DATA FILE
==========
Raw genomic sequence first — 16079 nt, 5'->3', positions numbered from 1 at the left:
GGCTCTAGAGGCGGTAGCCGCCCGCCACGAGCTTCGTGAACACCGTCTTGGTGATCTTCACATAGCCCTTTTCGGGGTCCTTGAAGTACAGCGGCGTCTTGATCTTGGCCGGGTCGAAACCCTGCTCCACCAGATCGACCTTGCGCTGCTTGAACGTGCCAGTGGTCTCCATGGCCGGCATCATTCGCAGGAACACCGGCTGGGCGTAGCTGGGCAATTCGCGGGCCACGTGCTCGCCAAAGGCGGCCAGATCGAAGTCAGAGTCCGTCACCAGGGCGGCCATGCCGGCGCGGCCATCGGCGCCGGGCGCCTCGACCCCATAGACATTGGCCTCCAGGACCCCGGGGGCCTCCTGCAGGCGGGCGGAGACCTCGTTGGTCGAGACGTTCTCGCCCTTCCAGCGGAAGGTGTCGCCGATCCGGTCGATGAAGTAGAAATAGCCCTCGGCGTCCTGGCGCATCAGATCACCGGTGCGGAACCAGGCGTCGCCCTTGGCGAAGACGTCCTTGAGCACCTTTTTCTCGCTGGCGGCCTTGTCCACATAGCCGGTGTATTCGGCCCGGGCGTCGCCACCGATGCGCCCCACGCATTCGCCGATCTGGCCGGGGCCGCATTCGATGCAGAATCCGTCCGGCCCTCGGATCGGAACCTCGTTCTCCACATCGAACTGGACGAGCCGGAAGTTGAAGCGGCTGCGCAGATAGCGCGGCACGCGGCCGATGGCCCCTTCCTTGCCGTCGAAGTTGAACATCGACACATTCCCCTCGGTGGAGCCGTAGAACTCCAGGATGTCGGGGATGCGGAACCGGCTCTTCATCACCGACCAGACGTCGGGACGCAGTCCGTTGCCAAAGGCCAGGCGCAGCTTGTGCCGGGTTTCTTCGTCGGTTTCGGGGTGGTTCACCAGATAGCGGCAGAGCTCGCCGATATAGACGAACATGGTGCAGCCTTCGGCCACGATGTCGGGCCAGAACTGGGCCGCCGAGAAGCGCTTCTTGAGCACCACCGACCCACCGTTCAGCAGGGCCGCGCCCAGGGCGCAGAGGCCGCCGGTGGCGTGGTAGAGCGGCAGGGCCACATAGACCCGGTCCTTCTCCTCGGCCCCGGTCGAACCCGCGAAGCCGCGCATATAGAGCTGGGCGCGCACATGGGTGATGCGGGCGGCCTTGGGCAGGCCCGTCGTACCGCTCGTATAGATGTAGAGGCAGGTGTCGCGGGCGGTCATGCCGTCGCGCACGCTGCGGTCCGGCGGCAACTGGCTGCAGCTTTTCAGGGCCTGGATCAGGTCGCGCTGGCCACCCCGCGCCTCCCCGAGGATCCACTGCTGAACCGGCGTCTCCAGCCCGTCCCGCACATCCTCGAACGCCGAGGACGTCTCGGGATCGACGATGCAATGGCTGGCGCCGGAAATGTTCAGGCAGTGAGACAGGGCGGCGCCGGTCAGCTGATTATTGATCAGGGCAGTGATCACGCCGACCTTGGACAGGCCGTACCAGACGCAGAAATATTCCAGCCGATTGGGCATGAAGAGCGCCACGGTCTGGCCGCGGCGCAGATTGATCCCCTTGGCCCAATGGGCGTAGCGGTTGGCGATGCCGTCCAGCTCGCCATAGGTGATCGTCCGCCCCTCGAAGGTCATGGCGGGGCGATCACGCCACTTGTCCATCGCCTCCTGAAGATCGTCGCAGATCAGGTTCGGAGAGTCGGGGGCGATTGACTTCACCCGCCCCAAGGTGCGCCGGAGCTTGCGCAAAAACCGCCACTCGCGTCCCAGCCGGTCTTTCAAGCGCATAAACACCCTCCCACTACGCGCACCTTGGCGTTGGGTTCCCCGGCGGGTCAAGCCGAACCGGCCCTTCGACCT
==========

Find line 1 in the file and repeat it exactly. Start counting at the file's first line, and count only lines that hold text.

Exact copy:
Raw genomic sequence first — 16079 nt, 5'->3', positions numbered from 1 at the left: